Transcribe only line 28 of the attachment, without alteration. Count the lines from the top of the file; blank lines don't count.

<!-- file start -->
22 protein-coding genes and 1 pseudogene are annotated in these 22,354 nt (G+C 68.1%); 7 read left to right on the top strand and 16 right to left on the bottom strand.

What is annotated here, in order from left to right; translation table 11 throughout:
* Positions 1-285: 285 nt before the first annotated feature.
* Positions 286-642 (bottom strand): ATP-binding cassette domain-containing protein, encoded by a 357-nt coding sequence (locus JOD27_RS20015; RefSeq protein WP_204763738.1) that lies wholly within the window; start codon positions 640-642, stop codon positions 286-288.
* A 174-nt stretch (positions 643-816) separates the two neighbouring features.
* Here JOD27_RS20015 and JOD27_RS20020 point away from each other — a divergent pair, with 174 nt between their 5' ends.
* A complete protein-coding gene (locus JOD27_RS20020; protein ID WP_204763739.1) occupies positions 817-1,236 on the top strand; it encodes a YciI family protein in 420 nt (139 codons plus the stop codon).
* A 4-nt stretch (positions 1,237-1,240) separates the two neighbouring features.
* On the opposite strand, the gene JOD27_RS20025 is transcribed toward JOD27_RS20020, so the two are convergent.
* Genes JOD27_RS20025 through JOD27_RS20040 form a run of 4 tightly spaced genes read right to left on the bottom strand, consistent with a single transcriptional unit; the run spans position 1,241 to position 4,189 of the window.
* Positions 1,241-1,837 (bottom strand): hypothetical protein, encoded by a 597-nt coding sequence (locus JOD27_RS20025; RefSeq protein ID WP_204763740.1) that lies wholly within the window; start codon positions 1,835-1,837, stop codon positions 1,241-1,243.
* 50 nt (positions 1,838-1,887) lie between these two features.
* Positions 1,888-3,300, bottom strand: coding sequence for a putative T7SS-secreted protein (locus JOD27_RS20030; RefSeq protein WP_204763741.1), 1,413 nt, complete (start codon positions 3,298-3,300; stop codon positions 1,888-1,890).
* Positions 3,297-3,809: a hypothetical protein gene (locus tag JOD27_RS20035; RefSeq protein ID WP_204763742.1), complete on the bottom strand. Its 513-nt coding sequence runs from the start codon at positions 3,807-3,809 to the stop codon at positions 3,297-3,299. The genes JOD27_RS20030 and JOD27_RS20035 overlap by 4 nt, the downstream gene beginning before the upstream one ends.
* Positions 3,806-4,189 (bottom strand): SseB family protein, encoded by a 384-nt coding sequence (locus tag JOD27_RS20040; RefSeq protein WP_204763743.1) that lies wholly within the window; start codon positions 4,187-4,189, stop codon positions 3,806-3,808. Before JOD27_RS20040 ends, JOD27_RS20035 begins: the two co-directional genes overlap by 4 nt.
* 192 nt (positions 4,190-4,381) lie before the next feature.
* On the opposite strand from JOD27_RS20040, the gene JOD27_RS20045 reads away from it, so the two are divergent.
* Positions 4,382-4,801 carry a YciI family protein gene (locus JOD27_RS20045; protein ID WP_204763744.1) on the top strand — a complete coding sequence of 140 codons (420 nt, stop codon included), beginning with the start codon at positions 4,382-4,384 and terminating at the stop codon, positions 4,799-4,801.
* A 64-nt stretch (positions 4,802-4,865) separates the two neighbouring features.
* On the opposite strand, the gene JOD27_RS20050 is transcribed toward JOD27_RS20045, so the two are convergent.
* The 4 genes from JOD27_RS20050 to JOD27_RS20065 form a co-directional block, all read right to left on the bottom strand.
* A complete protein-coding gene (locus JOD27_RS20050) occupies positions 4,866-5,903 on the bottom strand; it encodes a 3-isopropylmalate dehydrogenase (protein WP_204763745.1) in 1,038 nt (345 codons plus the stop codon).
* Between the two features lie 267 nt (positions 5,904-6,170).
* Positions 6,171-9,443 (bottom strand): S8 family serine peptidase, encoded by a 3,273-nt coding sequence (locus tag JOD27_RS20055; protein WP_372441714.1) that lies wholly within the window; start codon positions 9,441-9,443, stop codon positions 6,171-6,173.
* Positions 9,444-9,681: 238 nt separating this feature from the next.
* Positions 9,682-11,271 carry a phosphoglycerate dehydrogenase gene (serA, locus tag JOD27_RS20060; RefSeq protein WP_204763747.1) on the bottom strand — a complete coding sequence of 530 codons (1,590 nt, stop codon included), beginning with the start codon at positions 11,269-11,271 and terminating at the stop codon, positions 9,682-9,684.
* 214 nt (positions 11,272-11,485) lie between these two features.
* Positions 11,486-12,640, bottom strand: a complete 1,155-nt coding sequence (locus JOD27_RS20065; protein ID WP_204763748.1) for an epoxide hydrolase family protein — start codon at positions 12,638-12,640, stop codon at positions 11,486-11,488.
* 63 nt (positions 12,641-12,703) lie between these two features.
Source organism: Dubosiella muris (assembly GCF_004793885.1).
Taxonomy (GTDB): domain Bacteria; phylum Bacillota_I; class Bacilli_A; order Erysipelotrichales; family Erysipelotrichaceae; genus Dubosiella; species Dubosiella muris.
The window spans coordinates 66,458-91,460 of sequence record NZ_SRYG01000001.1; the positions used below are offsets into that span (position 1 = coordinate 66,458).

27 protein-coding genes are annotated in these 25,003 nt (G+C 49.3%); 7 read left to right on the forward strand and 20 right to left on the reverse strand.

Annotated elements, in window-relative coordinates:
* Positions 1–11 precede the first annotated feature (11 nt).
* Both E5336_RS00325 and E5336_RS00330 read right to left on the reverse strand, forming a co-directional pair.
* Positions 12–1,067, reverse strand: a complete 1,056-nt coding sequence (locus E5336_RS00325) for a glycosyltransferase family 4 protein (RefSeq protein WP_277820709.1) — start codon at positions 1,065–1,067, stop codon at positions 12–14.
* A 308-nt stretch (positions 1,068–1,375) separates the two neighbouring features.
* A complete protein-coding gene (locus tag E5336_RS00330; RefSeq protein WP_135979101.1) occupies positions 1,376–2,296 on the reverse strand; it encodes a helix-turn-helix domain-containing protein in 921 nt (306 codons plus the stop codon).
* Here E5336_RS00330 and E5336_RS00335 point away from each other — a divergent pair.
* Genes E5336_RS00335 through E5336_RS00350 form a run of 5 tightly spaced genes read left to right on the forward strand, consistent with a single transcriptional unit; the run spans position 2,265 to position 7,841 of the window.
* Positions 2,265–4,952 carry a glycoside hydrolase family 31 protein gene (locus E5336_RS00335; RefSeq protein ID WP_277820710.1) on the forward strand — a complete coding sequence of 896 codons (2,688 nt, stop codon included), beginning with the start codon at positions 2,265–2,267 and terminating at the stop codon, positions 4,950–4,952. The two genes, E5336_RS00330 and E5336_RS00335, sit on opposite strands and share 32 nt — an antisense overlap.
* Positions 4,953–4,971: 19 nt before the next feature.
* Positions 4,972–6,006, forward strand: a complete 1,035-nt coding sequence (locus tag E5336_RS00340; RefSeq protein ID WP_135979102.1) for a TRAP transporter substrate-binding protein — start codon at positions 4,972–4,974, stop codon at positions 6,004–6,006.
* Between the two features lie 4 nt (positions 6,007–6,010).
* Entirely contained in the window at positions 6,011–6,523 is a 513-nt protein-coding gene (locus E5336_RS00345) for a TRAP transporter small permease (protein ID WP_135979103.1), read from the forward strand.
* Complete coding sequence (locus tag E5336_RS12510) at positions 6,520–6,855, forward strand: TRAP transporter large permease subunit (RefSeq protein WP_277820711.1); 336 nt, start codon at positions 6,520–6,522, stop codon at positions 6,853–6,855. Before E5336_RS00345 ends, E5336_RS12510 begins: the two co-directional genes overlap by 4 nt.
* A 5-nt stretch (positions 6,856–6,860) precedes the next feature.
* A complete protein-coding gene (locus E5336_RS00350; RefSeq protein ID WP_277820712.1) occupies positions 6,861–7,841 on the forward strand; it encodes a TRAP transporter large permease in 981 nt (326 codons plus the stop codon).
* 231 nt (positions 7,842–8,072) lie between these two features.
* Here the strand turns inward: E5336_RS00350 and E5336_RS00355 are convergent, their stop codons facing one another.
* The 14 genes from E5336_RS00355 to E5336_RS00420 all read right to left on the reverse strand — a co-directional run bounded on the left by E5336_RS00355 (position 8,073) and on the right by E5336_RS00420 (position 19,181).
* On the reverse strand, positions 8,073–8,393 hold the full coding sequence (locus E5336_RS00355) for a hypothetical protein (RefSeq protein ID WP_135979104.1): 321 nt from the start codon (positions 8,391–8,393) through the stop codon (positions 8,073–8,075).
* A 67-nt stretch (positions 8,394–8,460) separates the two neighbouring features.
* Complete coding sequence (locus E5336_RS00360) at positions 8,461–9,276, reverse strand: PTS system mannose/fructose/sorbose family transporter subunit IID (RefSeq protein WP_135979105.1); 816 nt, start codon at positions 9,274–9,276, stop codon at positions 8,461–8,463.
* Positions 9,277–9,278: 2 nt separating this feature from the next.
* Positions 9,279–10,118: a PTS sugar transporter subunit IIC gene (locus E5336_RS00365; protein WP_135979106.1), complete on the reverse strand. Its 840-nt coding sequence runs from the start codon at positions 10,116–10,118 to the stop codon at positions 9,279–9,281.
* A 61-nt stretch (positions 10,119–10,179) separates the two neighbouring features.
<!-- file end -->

* Positions 11,486-12,640, bottom strand: a complete 1,155-nt coding sequence (locus JOD27_RS20065; protein ID WP_204763748.1) for an epoxide hydrolase family protein — start codon at positions 12,638-12,640, stop codon at positions 11,486-11,488.